The Why to My Knitting

People are bound to ask me why I knit. And I am bound to answer.

It is fun! It passes the time! It gives me carpal tunnel!

They ask, I answer. Easy cheesy. And yet, sometimes, when I am frogging an entire row of tricky cables or painstakingly reviewing overly complicated Fair Isle charts, I begin to question myself, as if I am not so sure of the answer: why do I knit?

And then, as I begin that seemingly impossible lace section (for the third time), or block a sweater whose arms are two inches too short (I knew that would happen), I remind myself of the why: it is fun. It does pass the time. And, yes, it does give me carpal tunnel.

But it gives me something else, too. Something simple, and yet, not simple enough to explain. Something I get, a feeling, in exchange for the time, effort and (let’s be honest here) blood and tears, that I put in.

If you knit (crochet, stitch or felt), you get it, too (even if you cannot explain it either).

It is the image of the bearded fellow wrapped like a mummy with the second scarf I ever made him, topped with the first hat I designed myself, surrounded by hurricane force winds in the first blizzard of winter.

Blizzard Juno hits Portland Maine, and the bearded fellow is ready with warm woolen knits.

It is the smile of absolute elation on my brother’s face as he opens his Christmas gift, not expecting what the seemingly innocuous package had in store, and dons the fluffy dwarf beard with as much pride as I could have ever hoped for.

No hair will go unbraided on this viking dwarf helmet set.

It is learning how to crochet doilies, and then hearing from my grandmother for the first time that her mother, too, crocheted doilies.

Vintage handcrafted doilies from times gone by make their way into popular crafting today

Do you see what I mean?  There is a reason why I knit. A real reason, many reasons, in fact, why I knit. Why we all knit. Even if it is easier to feel than it is to describe, it is there.

Knitting Meme Cross-stitch

She Gets Me

I have oodles of cousins. More than I can count on two hands. Plus most of my toes. Out of the multitude of cousins there is one who has always felt like more of a best friend. She was born in August, me in December. Our slightly dichotomous personalities are perfectly complementary to each other. She is a skateboarder, I would probably fall on my face. She creates impeccable embroidery stitches by hand, I knit and crochet. We fit. It works. Continue reading

Balsam Fir Pillows Outside

Smells Like Maine

You might be asking yourself why I am showing you a picture of a box full of…tree.

Remains of Balsam Fir TreeWell, this box holds the Christmas tree that the bearded fellow and I chopped down at a sustainable tree farm near Portland last year. Now you are probably asking yourself why we decided to keep our tree stored, in a box, chopped to bits, for six months, all alone. Continue reading

Portland Maine from the air

Coast to Coast

Flip Coast Creations was inspired by my move (just over four years ago) from my home state of California to the Pine Tree State: Maine. Yesterday the bearded fellow and I returned from a refreshing visit to see our families in California. Traveling 3,000 miles across the country, twice, gave me plenty of time for reflection and I learned a few things worthy of a share:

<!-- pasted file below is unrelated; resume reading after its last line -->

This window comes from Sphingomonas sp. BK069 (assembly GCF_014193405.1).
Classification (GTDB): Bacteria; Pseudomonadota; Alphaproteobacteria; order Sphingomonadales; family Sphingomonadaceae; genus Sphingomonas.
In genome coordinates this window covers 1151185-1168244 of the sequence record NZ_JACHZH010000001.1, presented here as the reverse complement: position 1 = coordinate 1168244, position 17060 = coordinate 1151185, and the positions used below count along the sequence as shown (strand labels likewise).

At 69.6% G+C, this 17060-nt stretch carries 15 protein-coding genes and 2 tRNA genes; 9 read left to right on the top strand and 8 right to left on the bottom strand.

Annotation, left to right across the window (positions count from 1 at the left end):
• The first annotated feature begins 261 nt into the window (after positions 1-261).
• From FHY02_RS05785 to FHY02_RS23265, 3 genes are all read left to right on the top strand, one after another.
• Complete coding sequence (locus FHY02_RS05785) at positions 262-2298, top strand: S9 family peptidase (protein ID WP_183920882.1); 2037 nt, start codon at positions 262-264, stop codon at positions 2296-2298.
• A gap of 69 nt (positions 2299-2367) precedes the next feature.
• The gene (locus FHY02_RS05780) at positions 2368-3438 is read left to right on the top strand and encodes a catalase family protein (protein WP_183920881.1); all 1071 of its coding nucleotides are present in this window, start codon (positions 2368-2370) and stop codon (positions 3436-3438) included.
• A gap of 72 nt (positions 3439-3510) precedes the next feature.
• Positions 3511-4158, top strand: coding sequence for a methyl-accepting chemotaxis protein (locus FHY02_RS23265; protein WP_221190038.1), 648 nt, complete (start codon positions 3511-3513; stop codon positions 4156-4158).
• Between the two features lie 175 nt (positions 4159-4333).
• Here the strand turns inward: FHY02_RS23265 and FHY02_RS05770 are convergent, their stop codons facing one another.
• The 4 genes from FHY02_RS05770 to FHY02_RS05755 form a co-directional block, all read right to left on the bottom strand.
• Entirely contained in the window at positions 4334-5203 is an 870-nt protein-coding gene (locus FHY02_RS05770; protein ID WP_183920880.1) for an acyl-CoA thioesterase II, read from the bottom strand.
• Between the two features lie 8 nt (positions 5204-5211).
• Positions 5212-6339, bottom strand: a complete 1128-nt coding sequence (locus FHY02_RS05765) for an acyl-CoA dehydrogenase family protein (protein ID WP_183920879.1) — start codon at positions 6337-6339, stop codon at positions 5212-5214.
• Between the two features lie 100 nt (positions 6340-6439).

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Various Colors of Cotton Yarn

California Dreaming

The bearded fellow and I are flying out of Portland tonight for an overdue visit home to California. I dutifully packed my bag last night with everything I needed to transition from Maine late spring weather to California summer weather. Aside from cramming as much as possible into my bag, there was one thing that made packing a lengthy process.

The endless debate of how much yarn I should actually bring with me.

There are current projects: upcycled cotton sweater yarn to make this adorable pattern, bright pink for a summer scarf gift, and an airy variegated option for a lace shawl.

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There is also yarn for future projects (if I somehow magically happen to finish all the above projects in one week and need something else to keep me busy). Cotton in three colors for washcloths, face scrubbers, etc.

I mean, I should just bring them all, right?  Who knows what may happen. I could be stuck in traffic (it is California after all), bored in a long line at the store, or inside due to rain.

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In the end I decided to pack most of the yarn. Three projects for the plane ride and the orange cotton in my packed bag. If you look closely, you can see the cotton yarn showing through the bag’s material on the left. If this gets any worse, I may decide not to pack any socks. To save space. For yarn. Lots more yarn.

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Pleasant Mountain Summit

Mission Cornish: Accomplished

I finally made it to Finding the Puddles in Cornish, Maine to drop off freshly made crafts. Hooray! Four clementine crates full of colorful headbands, washcloths, tissue holders and face scrubbers are ready to greet all who enter the store.

Clementine crates make great craft displays!

Clementine crates make great upcycled display boxes. (And it gets them out of the storage closet.)

Cornish is located in one of my favorite parts of Maine. The bearded fellow and I took advantage of spectacular weather and went to Pleasant Mountain for a day hike.

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Into the Woods
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Into the Woods

Friday = jaunt in the woods at lunch day.

Portland Trails Trailhead